The Welsh also believed every crossroad is inhabited by the spirits of the dead on All Hallows Eve. You can also come across fairy dogs at the crossroads, at which meeting you need to avoid or run away from before it barks three times. If you’re still present at the third bark, you are doomed to die soon. Even worse than the smaller fairy dogs, is the Gwyllgi, a large deep black dog. It haunts lonely roads, but is said by some to favor crossroads. Even seeing the Gwyllgi is a sure sign of doom. Wales also has the Gwrach y Rhibyn, a monstrous old woman with corpse-like looks, who cries at those about to die, similarly to the Gael’s banshee. Typically she is found at crossroads or a running stream, but will also sometimes come up to your window at night. On the Isle of Man, evil spirits and bad luck could be swept away by sweeping a crossroads clean at midnight (which, by the way, is another liminal time – the border of one day to the next, just like sundown).
In Ireland, the bodies of those who were unconsecrated were considered unholy and buried at crossroads. This was not only to keep them out of sanctified cemeteries, but it was thought that it would keep them buried and unable to return as undead creatures. If they were able to dig their way out, being buried there would at least would confuse them on which direction to take if they did claw their way up. The crossroads were also a place where humans could escape the fairy realm, as they would be able to more naturally cross over into their own world at the liminal intersection.
In England, suicides were buried at crossroads. Considered to be a mortal sin, the self-made victims could not be buried in church graveyards. This practice continued from at least the 14th century until it was abolished by law in the early 1800s. For this same reason, gallows were erected at crossroads, as the outlaws hung were not wanted near holy spots. Just as this resembles lore from Ireland, England also has tales that resemble the dogs from Wales. The Black Shuck is a large black dog that appears at crossroads, as well as places of executions and paths to the Otherworld. It, like the Welsh Gwyllgi, is an omen of death. Coffin bearers could also safely rest their burden at crossroads, on their way to the cemetery along the “corpse way.”
Just south of the British Isles, across the English Channel in Brittany, they speak of a money cat, a black magical feline who gives silver coins. Of course it must be taken care of, as it gives the coins only while being petted and you must give it the first food of each meal. From this cat come many of the folklore tales of black cats. In regards to crossroads, however, it is at this location the cat can be obtained, with the invoking of an evil spell. It is also possible to get the money cat by going to the crossroads several nights in a row with a dead hen, until the cat is sufficiently enticed to show itself. Once the cat is taken to your home, you must keep it trapped in a box and must feed it well until completely tame. If you let it out too early, it will leave and you will have bad luck. The Gaulic and pan-Celtic horse Goddess Epona would show herself to those she considered worthy of aid, if the petitioner called for her at crossroads. This legend persists into modern times with the sightings of a dark woman on a white horse if someone would turn their own horse around three times at the crossing, both here and especially the north of England.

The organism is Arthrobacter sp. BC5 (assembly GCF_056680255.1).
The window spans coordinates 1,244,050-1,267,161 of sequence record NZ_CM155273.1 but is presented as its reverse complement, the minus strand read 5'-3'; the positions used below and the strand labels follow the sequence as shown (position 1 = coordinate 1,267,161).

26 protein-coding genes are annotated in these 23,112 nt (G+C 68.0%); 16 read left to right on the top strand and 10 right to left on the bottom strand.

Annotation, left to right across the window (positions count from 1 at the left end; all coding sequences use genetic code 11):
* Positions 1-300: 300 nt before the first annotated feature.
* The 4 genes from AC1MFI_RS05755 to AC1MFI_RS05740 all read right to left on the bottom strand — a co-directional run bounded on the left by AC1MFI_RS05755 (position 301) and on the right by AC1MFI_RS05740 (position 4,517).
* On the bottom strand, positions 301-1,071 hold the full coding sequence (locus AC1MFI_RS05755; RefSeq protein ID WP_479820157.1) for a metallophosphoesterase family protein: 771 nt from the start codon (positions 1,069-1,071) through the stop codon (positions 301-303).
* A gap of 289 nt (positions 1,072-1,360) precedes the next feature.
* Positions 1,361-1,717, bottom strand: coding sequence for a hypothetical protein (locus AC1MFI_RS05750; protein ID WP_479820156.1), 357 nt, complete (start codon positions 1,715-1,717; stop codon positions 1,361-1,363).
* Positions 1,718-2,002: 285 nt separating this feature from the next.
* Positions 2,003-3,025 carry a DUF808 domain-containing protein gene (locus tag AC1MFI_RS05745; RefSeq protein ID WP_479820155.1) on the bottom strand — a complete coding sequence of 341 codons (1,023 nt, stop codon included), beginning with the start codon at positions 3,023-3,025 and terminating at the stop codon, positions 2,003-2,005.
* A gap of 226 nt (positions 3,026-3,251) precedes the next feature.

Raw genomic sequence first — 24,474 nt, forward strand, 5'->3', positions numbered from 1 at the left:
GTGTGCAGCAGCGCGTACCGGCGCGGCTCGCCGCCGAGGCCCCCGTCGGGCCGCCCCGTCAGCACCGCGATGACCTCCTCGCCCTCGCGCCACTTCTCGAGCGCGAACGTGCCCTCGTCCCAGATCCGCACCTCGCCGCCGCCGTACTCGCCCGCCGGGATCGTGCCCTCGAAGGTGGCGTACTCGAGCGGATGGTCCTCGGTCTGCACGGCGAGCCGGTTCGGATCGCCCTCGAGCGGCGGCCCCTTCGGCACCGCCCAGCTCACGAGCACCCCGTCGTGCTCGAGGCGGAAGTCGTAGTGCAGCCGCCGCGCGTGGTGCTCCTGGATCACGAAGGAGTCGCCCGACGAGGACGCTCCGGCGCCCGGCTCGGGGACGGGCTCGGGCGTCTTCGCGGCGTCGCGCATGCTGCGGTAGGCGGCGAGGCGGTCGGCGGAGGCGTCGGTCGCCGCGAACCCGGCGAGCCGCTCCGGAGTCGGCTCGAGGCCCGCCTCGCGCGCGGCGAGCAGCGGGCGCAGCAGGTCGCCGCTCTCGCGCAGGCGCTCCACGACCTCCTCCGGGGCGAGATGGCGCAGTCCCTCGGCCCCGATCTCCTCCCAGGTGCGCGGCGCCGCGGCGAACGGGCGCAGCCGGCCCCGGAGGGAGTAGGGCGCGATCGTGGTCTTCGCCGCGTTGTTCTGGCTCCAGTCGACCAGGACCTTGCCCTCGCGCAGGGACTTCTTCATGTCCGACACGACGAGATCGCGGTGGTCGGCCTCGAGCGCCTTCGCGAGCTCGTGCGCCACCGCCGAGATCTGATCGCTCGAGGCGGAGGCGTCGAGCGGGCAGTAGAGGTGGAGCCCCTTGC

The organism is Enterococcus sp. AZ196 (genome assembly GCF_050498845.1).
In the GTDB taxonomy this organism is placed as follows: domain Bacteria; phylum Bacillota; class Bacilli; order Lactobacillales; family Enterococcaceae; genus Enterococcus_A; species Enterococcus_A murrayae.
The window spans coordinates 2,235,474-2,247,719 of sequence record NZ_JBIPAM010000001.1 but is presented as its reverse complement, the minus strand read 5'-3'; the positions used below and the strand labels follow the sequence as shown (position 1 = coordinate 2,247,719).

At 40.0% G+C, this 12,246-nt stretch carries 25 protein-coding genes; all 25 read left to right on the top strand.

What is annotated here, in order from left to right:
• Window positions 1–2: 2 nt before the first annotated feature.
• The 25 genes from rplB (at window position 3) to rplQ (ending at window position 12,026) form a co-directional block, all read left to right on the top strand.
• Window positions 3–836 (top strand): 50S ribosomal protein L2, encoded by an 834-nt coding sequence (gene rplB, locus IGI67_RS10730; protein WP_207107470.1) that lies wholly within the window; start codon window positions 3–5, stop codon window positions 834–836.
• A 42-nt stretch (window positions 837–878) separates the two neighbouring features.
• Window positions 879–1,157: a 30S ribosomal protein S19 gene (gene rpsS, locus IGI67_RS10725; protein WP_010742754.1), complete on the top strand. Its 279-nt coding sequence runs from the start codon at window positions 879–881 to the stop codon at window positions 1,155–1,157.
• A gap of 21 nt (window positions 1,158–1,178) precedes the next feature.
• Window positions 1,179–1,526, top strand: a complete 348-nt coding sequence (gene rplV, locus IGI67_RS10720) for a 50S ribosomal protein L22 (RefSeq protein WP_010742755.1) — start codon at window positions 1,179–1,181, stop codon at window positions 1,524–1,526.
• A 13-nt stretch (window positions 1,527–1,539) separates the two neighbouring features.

Moving to the east, Germanic lore says that you can become the servant of Der Teufel at the crossroads in exchange for getting your heart’s desire. Der Teufel is an old pagan monster who lives in the woods, which the Christian church co-opted into being considered the devil, Satan, once the old religion was replaced. Instead of being a temporary servant for your desire, it morphed to the permanent selling of your soul. Witches in Germany also met at crossroads, which is where the tradition of cracking whips at the intersections on Walpurgis Night came from, for to scare the witches away (as if that would work). There are also ghostly horsemen in Germany who will prevent you from crossing the intersection. It appears that how benevolent or malevolent ghostly horses act at the crossroads is very dependent on what European country they are in!